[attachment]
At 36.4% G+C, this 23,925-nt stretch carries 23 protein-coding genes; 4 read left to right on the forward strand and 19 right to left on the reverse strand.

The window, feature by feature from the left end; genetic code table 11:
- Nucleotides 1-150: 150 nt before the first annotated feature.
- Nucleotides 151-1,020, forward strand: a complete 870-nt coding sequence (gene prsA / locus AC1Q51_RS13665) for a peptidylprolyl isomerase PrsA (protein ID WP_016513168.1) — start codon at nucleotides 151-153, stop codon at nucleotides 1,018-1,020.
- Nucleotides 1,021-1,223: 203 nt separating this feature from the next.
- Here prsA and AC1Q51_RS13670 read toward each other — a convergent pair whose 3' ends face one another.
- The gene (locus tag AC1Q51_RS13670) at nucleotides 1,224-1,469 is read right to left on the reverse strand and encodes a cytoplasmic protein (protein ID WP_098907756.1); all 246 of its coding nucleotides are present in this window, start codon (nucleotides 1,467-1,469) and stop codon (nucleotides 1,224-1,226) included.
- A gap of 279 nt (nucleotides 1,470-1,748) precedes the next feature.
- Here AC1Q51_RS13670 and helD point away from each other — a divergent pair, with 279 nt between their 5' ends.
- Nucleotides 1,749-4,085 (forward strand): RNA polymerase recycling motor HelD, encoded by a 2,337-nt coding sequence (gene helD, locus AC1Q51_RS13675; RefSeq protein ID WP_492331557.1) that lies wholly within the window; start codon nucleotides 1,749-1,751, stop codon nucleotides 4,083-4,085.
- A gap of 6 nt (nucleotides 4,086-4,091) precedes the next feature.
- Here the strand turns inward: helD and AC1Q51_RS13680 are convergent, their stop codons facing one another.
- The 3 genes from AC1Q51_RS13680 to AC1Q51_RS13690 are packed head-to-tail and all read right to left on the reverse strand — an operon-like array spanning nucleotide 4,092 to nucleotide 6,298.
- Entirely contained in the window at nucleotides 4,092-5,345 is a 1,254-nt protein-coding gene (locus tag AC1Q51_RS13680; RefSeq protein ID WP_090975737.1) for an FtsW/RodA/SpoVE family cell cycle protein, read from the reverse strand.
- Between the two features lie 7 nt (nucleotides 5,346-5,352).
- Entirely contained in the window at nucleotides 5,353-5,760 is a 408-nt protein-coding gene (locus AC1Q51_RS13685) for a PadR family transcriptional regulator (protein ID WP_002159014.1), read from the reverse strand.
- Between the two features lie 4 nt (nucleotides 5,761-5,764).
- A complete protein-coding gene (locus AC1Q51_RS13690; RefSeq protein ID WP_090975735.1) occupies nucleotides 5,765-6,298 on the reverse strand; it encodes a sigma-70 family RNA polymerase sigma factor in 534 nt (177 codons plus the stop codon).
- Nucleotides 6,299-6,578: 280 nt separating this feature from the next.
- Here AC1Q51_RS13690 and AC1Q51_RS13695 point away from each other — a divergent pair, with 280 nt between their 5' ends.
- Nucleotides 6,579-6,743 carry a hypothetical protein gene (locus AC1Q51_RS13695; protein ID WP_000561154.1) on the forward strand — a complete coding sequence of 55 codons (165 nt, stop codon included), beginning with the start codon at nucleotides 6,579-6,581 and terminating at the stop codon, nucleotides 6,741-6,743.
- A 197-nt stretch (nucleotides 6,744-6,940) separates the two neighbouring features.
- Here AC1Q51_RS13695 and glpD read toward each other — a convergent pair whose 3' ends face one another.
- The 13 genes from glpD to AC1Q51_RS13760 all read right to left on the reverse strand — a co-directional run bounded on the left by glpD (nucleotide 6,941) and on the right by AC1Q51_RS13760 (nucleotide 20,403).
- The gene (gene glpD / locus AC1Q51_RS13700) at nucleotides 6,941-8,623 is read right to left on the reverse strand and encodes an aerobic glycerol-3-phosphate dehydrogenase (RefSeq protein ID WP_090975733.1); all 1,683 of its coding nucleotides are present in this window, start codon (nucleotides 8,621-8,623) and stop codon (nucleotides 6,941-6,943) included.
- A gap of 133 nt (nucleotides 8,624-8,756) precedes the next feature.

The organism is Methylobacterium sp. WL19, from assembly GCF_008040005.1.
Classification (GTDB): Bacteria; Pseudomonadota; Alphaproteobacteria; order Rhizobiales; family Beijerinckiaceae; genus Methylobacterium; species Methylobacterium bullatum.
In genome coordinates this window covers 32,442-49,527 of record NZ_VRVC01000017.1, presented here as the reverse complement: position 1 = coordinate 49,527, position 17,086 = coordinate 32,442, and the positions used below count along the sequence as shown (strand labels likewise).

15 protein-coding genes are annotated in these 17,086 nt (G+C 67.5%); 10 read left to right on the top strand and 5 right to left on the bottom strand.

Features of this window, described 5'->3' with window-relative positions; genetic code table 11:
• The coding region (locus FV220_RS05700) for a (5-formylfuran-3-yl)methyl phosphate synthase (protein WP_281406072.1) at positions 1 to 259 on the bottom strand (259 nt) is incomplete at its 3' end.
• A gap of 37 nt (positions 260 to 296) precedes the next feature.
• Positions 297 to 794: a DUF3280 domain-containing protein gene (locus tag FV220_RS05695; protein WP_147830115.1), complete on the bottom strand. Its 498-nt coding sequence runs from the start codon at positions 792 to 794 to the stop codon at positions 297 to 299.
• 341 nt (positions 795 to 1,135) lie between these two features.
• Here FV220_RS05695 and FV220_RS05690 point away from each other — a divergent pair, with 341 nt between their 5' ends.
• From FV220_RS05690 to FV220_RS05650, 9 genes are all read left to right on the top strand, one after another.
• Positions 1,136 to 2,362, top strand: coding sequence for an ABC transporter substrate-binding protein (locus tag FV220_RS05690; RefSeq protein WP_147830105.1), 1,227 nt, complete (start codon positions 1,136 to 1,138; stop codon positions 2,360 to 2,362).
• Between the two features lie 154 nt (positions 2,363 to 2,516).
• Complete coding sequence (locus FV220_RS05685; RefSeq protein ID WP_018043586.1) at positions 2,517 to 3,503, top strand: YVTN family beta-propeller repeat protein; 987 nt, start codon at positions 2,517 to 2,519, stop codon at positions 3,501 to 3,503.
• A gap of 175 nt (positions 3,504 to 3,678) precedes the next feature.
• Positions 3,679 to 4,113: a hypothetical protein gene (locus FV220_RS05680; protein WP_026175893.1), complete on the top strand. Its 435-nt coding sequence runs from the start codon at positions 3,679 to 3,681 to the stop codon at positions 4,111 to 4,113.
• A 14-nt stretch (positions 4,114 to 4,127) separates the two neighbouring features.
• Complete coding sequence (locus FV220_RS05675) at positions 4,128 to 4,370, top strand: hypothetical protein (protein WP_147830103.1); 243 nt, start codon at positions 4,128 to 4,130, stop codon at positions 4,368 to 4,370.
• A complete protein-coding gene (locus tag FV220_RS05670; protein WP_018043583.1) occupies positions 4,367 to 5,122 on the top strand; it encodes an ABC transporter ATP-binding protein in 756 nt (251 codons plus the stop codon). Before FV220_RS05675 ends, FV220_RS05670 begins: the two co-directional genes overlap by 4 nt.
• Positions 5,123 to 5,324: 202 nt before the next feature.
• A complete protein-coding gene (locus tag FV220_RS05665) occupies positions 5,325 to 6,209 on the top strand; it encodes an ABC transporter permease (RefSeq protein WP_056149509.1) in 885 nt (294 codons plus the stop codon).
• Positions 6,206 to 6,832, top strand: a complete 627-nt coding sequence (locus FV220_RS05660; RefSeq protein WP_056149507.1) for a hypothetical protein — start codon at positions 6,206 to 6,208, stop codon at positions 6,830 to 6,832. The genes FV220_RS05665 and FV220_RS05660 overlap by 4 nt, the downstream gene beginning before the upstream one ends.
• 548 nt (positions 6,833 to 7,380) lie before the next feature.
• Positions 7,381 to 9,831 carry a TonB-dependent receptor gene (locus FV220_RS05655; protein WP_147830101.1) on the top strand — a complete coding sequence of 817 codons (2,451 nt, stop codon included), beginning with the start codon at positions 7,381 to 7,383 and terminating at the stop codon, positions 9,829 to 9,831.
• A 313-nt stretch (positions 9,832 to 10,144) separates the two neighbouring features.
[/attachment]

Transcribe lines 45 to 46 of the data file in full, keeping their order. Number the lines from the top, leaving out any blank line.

• A complete protein-coding gene (locus tag FV220_RS05670; protein WP_018043583.1) occupies positions 4,367 to 5,122 on the top strand; it encodes an ABC transporter ATP-binding protein in 756 nt (251 codons plus the stop codon). Before FV220_RS05675 ends, FV220_RS05670 begins: the two co-directional genes overlap by 4 nt.
• Positions 5,123 to 5,324: 202 nt before the next feature.